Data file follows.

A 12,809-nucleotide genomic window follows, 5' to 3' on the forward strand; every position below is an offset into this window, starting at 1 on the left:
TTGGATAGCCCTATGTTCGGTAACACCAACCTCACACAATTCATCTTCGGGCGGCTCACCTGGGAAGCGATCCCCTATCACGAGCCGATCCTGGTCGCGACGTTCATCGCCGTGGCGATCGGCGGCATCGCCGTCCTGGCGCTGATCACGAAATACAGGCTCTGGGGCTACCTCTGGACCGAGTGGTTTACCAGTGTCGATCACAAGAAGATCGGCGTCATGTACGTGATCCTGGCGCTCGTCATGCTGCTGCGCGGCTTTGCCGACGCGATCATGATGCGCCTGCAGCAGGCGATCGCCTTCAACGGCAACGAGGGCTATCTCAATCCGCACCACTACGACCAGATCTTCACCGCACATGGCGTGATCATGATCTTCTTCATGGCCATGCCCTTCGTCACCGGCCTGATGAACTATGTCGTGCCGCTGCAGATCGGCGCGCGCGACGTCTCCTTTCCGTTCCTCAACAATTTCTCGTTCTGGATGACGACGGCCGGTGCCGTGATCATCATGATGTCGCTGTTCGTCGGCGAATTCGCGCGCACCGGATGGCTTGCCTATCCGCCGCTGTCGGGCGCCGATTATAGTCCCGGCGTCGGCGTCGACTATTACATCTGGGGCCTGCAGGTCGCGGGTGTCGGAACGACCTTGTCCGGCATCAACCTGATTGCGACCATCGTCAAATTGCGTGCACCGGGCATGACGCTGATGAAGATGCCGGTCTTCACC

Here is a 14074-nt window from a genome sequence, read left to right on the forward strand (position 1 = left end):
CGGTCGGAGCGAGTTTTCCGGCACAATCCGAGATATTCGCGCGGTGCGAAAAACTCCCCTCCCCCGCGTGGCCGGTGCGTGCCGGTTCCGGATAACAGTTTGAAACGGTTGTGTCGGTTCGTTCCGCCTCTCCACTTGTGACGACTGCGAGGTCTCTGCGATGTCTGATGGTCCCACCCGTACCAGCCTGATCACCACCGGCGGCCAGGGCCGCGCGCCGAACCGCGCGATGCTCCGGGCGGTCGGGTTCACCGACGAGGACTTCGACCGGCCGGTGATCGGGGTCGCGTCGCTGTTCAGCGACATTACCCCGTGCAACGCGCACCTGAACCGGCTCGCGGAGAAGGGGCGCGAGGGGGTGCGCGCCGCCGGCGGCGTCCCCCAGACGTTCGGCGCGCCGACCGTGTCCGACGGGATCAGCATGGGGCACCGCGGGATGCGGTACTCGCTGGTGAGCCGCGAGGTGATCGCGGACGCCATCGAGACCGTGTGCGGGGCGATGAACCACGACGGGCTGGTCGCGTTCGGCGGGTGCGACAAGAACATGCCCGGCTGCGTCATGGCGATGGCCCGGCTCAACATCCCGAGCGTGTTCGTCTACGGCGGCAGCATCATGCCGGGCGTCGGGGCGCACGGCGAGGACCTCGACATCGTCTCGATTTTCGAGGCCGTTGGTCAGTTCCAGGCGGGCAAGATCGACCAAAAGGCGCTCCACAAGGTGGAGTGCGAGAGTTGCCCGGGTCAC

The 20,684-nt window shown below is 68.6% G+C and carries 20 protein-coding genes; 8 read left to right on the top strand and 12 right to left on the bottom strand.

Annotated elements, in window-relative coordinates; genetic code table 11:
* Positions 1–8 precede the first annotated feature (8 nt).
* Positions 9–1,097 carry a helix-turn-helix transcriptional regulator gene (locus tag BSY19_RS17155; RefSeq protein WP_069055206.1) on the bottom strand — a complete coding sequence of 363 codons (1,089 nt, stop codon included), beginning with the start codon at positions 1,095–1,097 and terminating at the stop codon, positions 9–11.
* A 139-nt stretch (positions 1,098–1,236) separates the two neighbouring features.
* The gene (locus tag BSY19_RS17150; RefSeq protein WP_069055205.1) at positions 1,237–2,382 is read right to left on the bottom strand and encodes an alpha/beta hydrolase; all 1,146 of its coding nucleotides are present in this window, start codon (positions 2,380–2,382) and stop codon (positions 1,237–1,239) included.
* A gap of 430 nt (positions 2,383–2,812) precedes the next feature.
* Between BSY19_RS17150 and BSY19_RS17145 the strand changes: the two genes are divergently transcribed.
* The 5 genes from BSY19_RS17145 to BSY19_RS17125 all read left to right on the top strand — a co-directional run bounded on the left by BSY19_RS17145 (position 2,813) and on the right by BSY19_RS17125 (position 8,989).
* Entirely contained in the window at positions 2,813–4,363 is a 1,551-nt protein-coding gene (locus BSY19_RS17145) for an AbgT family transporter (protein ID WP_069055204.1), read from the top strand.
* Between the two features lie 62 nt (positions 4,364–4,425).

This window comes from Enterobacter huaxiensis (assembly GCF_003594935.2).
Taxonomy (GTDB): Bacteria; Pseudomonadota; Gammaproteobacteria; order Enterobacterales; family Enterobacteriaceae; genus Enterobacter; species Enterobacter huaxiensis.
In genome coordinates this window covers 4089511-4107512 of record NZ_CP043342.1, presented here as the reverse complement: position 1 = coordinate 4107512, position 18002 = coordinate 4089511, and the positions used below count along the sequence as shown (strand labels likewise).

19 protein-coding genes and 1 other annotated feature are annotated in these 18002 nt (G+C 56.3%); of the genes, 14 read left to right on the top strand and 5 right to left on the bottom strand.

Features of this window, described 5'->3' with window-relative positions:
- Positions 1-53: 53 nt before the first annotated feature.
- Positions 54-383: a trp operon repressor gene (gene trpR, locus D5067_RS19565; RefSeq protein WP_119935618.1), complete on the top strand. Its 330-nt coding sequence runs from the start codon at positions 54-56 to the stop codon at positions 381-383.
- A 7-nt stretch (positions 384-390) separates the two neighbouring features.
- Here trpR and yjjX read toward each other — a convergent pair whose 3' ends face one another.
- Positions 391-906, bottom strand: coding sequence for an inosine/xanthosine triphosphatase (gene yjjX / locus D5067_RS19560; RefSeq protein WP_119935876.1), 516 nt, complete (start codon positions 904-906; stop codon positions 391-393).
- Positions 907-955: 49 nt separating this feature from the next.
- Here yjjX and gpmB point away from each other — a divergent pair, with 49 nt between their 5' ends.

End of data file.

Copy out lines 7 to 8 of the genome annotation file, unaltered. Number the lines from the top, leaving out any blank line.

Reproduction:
* Positions 1–8 precede the first annotated feature (8 nt).
* Positions 9–1,097 carry a helix-turn-helix transcriptional regulator gene (locus tag BSY19_RS17155; RefSeq protein WP_069055206.1) on the bottom strand — a complete coding sequence of 363 codons (1,089 nt, stop codon included), beginning with the start codon at positions 1,095–1,097 and terminating at the stop codon, positions 9–11.